In 1981 a long-playing record cost nearly £5.00. That’s about £20 in today’s money.
Why does this matter? Bear with me. I’m imagining how I’d describe the world in 2017 to my teenage self. Back then buying music was simple. Save up every month for one record. Listen at leisure. Start thinking about the next purchase in about four weeks’ time.
So, I imagine asking the question. “If £5.00 buys you 10 songs in 1981, how many songs can you get for £5 (£20 in today’s money) in 2017?” One track, maybe two? £50 for an LP maybe?
The answer, of course, is that you can pretty much get any song ever recorded for £10 per month courtesy of Spotify, Apple Music, Deezer and others.
The sheer volume of music that’s available would delight my 80s geek-self. But I don’t think he would have been all that astonished. Let’s not forget that at the start of the decade there were early modems sending data to the home. Minitel (remember that) was bring rolled out in France with nine million terminals in use at its peak.
The Boss, bits and bytes
Digital recording was also in the ascendancy. Classical radio stations were beginning to broadcast in bits and bytes. Bruce Springsteen got slammed for using digital technology to record The River, one of the first albums produced this way. Not quite that Bob Dylan ‘Judas’ moment but near enough.
Put all the pieces together and you could easily make the case for music being piped digitally to the home. In fact, the first track available to download dropped in 1993. Take a bow, Aerosmith, who released a bonus track from their Get a Grip sessions. At 3 minutes and 14 seconds it took more than an hour to download. But 10,000 CompuServe users did just that in the first week alone.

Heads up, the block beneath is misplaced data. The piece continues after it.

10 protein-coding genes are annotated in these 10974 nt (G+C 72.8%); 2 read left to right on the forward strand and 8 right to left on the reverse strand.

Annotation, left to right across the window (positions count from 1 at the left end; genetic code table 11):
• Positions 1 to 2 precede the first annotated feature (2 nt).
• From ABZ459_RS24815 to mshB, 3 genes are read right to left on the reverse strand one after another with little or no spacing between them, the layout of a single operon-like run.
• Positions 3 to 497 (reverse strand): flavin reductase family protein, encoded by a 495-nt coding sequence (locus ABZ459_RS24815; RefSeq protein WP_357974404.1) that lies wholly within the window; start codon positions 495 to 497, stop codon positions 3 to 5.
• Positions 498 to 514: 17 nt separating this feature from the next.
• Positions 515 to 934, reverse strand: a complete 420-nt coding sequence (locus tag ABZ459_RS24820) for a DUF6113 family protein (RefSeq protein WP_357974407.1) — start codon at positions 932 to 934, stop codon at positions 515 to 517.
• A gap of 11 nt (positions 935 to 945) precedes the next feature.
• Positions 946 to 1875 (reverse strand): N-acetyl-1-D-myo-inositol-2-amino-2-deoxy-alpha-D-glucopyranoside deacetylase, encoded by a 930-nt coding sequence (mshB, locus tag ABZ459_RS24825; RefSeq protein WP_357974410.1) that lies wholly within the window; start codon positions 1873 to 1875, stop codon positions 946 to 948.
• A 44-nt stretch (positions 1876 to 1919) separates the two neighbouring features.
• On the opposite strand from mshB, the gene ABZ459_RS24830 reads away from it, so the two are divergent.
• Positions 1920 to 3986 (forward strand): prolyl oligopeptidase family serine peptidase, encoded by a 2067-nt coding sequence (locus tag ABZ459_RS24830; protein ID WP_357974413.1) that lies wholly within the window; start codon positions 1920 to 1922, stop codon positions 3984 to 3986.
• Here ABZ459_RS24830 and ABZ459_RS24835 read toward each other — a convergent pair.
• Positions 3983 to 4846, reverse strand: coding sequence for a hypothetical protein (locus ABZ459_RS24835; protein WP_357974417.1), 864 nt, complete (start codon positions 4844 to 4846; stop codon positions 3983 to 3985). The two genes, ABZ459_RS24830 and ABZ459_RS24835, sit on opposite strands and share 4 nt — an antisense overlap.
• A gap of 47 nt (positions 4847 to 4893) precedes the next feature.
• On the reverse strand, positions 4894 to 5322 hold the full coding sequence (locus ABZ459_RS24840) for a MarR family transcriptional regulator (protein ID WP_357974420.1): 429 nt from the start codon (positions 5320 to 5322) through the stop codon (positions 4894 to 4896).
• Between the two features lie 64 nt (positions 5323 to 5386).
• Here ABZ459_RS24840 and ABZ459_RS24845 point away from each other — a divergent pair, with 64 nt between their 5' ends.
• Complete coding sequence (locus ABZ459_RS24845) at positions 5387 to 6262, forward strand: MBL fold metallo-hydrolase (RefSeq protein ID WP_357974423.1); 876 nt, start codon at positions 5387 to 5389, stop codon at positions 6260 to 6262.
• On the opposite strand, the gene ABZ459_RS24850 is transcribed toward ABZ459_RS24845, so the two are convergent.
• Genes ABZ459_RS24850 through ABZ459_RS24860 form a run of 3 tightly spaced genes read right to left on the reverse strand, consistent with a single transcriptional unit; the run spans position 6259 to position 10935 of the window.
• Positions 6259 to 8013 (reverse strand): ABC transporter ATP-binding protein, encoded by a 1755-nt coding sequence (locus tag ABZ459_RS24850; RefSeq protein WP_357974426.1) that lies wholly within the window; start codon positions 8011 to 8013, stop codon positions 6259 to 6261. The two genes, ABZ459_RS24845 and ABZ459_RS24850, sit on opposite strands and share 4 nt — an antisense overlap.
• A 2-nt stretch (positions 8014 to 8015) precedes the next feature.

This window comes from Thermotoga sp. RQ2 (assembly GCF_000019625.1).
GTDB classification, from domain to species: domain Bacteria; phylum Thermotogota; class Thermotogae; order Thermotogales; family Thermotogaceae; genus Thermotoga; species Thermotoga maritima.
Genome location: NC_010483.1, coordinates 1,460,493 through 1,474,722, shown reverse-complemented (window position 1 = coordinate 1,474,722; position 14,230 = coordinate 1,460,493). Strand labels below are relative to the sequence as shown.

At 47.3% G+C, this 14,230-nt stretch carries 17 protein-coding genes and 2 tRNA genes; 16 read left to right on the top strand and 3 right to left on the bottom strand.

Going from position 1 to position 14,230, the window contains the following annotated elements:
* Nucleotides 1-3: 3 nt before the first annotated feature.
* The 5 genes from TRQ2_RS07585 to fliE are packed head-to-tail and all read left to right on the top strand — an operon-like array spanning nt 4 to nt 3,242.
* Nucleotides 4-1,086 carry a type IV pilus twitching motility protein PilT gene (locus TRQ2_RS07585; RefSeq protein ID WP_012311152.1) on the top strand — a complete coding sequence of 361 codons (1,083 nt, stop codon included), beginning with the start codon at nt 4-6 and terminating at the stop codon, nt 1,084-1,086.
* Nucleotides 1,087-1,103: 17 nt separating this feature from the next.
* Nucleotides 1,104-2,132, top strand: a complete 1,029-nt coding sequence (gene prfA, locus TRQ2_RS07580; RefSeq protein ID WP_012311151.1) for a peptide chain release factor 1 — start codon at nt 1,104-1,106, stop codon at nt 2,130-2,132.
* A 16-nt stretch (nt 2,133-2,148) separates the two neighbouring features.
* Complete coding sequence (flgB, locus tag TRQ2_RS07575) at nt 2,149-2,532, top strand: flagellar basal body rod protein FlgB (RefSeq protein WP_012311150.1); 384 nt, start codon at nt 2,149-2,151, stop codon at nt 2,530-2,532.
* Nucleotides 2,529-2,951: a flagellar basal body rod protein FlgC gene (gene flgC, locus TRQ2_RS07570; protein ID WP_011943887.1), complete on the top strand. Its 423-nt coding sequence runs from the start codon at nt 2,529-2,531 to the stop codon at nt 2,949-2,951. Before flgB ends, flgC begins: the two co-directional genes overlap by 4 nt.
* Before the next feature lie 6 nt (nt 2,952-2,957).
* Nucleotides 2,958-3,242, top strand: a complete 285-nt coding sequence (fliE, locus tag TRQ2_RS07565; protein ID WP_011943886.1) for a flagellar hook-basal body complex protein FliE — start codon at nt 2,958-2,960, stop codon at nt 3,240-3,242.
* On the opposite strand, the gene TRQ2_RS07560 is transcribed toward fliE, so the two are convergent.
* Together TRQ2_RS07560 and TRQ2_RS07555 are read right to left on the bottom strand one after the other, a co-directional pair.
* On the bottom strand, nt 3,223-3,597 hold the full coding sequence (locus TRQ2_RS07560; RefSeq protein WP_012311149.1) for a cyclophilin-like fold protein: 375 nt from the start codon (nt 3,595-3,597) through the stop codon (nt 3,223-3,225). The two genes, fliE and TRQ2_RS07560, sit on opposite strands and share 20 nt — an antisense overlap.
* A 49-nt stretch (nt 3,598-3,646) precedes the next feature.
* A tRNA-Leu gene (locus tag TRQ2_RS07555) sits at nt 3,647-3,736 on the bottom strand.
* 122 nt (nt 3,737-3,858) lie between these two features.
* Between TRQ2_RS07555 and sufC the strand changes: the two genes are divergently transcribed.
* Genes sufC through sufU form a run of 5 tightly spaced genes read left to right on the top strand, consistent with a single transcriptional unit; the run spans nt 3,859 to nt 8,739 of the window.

No, what’s genuinely amazing about Spotify and its ilk is the price. An all you can eat audio buffet for about 30p per day, 15p if you’re a student. After that? I reckon convenience and choice come a close second and third. Why flick through a stack of old CDs when you can just ask Alexa to play Where Is My Mind without leaving the comfort of your sofa.
The downside of audio abundance
So, what’s the downside? Audiophiles and musicians complain about the impact of digital compression on sound quality. Neil Young famously tried to launch a new music player, Pono, that aimed to replicate studio quality sound. Albums were expected to cost $9.00 – $24.00 until the project went on hold about a year ago. Vinyl die-hards can even part with $45.00 for the joy of owning a 2-LP, 45 rpm version of Fleetwood Mac’s Rumours (180 grams of course).
The pursuit of audio perfection was even the subject of an installation at a recent Wolfgang Tillmans exhibition where thousands of pounds worth of hi-fi equipment played a non-stop loop of Colourbox in an attempt to emulate the professional studio experience.
As for me, I once owned about 250 records (if you include all those dodgy 1990s dance 12 inches). But these days just a few dozen have survived several vinyl culls down the years as I relocated from digs, to flats, to a small house in south London.
It’s not over yet, mind. In a few weeks’ time we’re on the move again, this time to Berlin. The romantic inside me says no record gets left behind. The pragmatist looks at the remains of my analogue archive and urges me to de-clutter. It’s going to be a struggle, physical and emotional, either way.